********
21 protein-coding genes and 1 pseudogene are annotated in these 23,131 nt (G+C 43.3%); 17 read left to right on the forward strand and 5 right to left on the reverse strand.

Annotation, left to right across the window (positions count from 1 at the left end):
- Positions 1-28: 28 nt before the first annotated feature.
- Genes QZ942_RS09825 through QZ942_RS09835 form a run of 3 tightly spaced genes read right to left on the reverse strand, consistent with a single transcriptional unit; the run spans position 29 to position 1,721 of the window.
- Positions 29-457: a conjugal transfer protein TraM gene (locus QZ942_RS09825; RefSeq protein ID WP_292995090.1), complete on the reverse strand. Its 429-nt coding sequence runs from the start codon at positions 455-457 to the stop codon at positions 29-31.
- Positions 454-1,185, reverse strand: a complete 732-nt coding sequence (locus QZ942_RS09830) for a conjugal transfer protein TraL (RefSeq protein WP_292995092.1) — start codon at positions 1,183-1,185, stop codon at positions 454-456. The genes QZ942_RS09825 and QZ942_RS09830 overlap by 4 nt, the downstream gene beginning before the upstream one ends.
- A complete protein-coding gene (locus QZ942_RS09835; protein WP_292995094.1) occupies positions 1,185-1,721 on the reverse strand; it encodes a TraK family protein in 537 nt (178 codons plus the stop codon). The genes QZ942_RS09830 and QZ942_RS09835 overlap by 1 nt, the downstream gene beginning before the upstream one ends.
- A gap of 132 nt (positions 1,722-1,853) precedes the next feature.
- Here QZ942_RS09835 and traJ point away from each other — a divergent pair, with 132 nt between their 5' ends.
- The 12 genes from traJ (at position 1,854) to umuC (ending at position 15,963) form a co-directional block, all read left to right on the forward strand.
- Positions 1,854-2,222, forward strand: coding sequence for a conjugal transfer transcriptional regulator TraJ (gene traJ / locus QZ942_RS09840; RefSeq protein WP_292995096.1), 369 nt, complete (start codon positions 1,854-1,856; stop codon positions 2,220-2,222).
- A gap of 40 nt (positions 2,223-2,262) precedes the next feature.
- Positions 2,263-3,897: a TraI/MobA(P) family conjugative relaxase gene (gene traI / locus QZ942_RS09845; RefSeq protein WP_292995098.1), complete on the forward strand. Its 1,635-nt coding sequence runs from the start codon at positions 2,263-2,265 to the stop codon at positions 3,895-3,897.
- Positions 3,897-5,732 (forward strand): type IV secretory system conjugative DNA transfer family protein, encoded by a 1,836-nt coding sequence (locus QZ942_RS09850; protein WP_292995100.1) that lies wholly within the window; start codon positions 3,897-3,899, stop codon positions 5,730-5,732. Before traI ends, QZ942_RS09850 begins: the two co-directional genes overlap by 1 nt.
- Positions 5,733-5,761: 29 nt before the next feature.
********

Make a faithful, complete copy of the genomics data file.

21 protein-coding genes and 1 pseudogene are annotated in these 23,131 nt (G+C 43.3%); 17 read left to right on the forward strand and 5 right to left on the reverse strand.

Annotation, left to right across the window (positions count from 1 at the left end):
- Positions 1-28: 28 nt before the first annotated feature.
- Genes QZ942_RS09825 through QZ942_RS09835 form a run of 3 tightly spaced genes read right to left on the reverse strand, consistent with a single transcriptional unit; the run spans position 29 to position 1,721 of the window.
- Positions 29-457: a conjugal transfer protein TraM gene (locus QZ942_RS09825; RefSeq protein ID WP_292995090.1), complete on the reverse strand. Its 429-nt coding sequence runs from the start codon at positions 455-457 to the stop codon at positions 29-31.
- Positions 454-1,185, reverse strand: a complete 732-nt coding sequence (locus QZ942_RS09830) for a conjugal transfer protein TraL (RefSeq protein WP_292995092.1) — start codon at positions 1,183-1,185, stop codon at positions 454-456. The genes QZ942_RS09825 and QZ942_RS09830 overlap by 4 nt, the downstream gene beginning before the upstream one ends.
- A complete protein-coding gene (locus QZ942_RS09835; protein WP_292995094.1) occupies positions 1,185-1,721 on the reverse strand; it encodes a TraK family protein in 537 nt (178 codons plus the stop codon). The genes QZ942_RS09830 and QZ942_RS09835 overlap by 1 nt, the downstream gene beginning before the upstream one ends.
- A gap of 132 nt (positions 1,722-1,853) precedes the next feature.
- Here QZ942_RS09835 and traJ point away from each other — a divergent pair, with 132 nt between their 5' ends.
- The 12 genes from traJ (at position 1,854) to umuC (ending at position 15,963) form a co-directional block, all read left to right on the forward strand.
- Positions 1,854-2,222, forward strand: coding sequence for a conjugal transfer transcriptional regulator TraJ (gene traJ / locus QZ942_RS09840; RefSeq protein WP_292995096.1), 369 nt, complete (start codon positions 1,854-1,856; stop codon positions 2,220-2,222).
- A gap of 40 nt (positions 2,223-2,262) precedes the next feature.
- Positions 2,263-3,897: a TraI/MobA(P) family conjugative relaxase gene (gene traI / locus QZ942_RS09845; RefSeq protein WP_292995098.1), complete on the forward strand. Its 1,635-nt coding sequence runs from the start codon at positions 2,263-2,265 to the stop codon at positions 3,895-3,897.
- Positions 3,897-5,732 (forward strand): type IV secretory system conjugative DNA transfer family protein, encoded by a 1,836-nt coding sequence (locus QZ942_RS09850; protein WP_292995100.1) that lies wholly within the window; start codon positions 3,897-3,899, stop codon positions 5,730-5,732. Before traI ends, QZ942_RS09850 begins: the two co-directional genes overlap by 1 nt.
- Positions 5,733-5,761: 29 nt before the next feature.